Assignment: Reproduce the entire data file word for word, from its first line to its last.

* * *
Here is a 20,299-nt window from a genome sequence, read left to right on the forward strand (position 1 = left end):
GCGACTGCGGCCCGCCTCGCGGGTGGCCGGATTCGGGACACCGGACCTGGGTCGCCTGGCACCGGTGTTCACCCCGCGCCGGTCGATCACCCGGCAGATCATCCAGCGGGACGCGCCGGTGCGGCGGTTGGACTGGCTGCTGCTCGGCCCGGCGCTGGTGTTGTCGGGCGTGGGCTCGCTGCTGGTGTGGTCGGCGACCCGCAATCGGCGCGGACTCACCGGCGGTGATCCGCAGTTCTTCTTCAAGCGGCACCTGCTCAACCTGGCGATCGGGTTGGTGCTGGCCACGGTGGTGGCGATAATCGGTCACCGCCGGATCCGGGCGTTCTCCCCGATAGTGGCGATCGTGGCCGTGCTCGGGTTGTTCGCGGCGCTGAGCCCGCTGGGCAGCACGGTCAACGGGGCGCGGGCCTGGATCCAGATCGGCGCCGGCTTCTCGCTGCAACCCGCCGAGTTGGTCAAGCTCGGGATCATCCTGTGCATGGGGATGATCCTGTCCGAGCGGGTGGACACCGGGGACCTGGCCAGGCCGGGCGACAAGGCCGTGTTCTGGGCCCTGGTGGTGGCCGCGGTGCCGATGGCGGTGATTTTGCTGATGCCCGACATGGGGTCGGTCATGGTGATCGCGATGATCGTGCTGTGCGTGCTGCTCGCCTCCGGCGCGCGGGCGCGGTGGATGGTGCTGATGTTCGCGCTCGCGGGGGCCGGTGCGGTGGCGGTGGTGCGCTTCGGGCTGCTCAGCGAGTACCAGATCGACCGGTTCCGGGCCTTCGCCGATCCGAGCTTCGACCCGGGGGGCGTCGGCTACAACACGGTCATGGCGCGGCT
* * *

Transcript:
Here is a 20,299-nt window from a genome sequence, read left to right on the forward strand (position 1 = left end):
GCGACTGCGGCCCGCCTCGCGGGTGGCCGGATTCGGGACACCGGACCTGGGTCGCCTGGCACCGGTGTTCACCCCGCGCCGGTCGATCACCCGGCAGATCATCCAGCGGGACGCGCCGGTGCGGCGGTTGGACTGGCTGCTGCTCGGCCCGGCGCTGGTGTTGTCGGGCGTGGGCTCGCTGCTGGTGTGGTCGGCGACCCGCAATCGGCGCGGACTCACCGGCGGTGATCCGCAGTTCTTCTTCAAGCGGCACCTGCTCAACCTGGCGATCGGGTTGGTGCTGGCCACGGTGGTGGCGATAATCGGTCACCGCCGGATCCGGGCGTTCTCCCCGATAGTGGCGATCGTGGCCGTGCTCGGGTTGTTCGCGGCGCTGAGCCCGCTGGGCAGCACGGTCAACGGGGCGCGGGCCTGGATCCAGATCGGCGCCGGCTTCTCGCTGCAACCCGCCGAGTTGGTCAAGCTCGGGATCATCCTGTGCATGGGGATGATCCTGTCCGAGCGGGTGGACACCGGGGACCTGGCCAGGCCGGGCGACAAGGCCGTGTTCTGGGCCCTGGTGGTGGCCGCGGTGCCGATGGCGGTGATTTTGCTGATGCCCGACATGGGGTCGGTCATGGTGATCGCGATGATCGTGCTGTGCGTGCTGCTCGCCTCCGGCGCGCGGGCGCGGTGGATGGTGCTGATGTTCGCGCTCGCGGGGGCCGGTGCGGTGGCGGTGGTGCGCTTCGGGCTGCTCAGCGAGTACCAGATCGACCGGTTCCGGGCCTTCGCCGATCCGAGCTTCGACCCGGGGGGCGTCGGCTACAACACGGTCATGGCGCGGCT